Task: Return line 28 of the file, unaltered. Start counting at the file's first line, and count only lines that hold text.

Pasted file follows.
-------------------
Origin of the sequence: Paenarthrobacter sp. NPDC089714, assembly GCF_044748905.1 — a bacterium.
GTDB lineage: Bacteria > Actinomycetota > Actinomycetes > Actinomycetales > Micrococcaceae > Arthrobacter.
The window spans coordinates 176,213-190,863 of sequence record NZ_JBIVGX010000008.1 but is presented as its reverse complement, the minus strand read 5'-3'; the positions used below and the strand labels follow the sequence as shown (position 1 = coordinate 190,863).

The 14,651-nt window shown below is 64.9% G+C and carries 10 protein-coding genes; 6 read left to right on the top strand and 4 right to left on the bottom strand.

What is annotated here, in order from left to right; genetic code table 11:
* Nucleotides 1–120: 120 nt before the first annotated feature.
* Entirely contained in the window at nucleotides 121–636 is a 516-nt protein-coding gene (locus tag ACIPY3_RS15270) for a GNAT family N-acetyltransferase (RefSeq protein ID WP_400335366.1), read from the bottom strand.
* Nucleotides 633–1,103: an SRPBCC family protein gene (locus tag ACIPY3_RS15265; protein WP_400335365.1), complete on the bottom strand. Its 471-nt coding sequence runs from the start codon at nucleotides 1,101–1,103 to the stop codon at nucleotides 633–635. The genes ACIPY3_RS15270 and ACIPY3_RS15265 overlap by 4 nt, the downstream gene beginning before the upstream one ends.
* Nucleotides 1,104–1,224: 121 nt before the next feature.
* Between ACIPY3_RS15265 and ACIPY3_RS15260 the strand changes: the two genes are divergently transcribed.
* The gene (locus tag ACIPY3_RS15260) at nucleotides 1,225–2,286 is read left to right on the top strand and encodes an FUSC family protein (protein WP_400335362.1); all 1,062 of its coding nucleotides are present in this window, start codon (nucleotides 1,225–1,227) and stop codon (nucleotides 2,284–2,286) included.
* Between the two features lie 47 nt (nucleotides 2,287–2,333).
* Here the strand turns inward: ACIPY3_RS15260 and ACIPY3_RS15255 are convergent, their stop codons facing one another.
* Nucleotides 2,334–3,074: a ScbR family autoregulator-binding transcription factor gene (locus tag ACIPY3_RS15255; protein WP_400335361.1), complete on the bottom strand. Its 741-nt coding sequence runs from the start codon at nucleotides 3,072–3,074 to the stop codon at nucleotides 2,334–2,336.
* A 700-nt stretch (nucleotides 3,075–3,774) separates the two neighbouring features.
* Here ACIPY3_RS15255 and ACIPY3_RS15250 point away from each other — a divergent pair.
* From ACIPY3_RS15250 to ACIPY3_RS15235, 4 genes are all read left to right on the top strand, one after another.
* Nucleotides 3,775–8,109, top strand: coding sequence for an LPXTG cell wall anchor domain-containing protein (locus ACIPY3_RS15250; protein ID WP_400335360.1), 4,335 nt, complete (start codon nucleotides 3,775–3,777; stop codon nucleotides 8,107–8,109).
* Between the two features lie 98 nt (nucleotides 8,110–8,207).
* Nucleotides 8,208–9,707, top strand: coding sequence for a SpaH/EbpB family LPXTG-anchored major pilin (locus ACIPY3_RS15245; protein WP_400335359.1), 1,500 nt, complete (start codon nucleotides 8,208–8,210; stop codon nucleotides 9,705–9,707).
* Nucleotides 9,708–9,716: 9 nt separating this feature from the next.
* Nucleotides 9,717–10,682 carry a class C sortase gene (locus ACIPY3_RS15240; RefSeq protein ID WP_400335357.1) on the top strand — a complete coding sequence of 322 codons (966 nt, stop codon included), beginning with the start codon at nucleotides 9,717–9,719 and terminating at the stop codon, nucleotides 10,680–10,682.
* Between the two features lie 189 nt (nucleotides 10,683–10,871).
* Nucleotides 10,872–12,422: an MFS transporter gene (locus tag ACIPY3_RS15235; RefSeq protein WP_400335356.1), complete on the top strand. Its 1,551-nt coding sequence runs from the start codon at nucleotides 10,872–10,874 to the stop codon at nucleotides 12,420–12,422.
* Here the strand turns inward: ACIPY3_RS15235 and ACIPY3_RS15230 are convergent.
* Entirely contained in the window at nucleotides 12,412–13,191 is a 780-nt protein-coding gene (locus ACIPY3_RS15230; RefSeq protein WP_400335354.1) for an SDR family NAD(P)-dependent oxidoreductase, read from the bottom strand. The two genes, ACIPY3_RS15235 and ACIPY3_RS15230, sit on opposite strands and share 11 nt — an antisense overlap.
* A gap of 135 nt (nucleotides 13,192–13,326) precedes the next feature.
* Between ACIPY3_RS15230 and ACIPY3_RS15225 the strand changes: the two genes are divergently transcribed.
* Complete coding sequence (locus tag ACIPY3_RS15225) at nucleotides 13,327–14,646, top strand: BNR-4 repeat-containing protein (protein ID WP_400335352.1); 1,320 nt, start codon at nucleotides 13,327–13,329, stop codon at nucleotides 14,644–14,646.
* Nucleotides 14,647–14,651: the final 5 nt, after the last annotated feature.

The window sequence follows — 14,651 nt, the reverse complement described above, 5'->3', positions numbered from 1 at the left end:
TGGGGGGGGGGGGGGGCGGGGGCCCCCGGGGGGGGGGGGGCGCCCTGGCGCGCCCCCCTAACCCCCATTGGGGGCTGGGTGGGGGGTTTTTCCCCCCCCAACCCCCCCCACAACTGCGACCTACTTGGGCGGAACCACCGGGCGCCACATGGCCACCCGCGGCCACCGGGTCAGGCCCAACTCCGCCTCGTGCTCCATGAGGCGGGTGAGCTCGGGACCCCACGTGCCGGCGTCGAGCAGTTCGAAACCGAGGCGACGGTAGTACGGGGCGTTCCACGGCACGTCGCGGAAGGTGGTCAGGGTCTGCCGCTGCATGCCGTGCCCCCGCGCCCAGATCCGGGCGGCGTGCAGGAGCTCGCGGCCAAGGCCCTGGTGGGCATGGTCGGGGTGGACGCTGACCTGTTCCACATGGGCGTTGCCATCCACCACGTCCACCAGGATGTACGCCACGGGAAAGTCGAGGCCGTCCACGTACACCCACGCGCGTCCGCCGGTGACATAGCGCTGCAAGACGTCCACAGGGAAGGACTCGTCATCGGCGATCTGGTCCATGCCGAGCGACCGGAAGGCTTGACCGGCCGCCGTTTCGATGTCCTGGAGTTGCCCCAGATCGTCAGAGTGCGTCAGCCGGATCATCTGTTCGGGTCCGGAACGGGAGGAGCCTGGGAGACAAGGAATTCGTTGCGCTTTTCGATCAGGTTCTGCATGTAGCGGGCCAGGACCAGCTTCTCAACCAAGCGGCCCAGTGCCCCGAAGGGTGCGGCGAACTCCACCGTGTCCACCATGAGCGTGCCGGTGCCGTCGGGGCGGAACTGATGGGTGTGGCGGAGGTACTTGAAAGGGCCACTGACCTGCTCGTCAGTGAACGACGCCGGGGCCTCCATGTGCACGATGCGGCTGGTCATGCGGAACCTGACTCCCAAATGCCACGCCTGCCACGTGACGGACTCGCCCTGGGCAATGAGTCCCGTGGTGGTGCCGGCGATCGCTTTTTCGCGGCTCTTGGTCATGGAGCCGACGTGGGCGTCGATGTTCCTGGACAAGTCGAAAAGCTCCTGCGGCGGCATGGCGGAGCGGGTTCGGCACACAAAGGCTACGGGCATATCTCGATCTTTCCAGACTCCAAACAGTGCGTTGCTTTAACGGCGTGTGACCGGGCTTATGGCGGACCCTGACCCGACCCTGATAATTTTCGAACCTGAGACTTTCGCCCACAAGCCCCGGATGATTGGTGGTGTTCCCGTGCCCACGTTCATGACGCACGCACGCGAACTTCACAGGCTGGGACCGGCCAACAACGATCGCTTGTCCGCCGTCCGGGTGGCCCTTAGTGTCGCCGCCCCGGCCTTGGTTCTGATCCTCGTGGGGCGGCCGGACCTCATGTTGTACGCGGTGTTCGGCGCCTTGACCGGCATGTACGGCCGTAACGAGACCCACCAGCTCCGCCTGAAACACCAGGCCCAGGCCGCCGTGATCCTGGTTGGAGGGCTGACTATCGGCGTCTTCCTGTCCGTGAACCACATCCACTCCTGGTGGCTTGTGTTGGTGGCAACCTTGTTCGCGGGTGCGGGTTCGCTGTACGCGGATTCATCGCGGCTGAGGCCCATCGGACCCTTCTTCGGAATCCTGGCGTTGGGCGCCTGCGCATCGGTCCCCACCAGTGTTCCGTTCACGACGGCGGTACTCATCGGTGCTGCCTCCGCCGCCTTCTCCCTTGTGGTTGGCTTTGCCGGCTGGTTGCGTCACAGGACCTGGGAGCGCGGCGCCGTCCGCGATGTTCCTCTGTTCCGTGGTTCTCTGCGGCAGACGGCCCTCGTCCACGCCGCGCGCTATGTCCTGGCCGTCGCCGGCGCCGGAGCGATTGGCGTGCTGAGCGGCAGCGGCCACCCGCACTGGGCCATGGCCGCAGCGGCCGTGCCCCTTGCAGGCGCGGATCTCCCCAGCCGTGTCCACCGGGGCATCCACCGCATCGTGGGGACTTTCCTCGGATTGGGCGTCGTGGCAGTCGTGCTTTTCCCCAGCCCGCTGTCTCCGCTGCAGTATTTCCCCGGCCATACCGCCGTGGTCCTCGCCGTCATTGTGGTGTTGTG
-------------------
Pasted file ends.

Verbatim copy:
* Between ACIPY3_RS15230 and ACIPY3_RS15225 the strand changes: the two genes are divergently transcribed.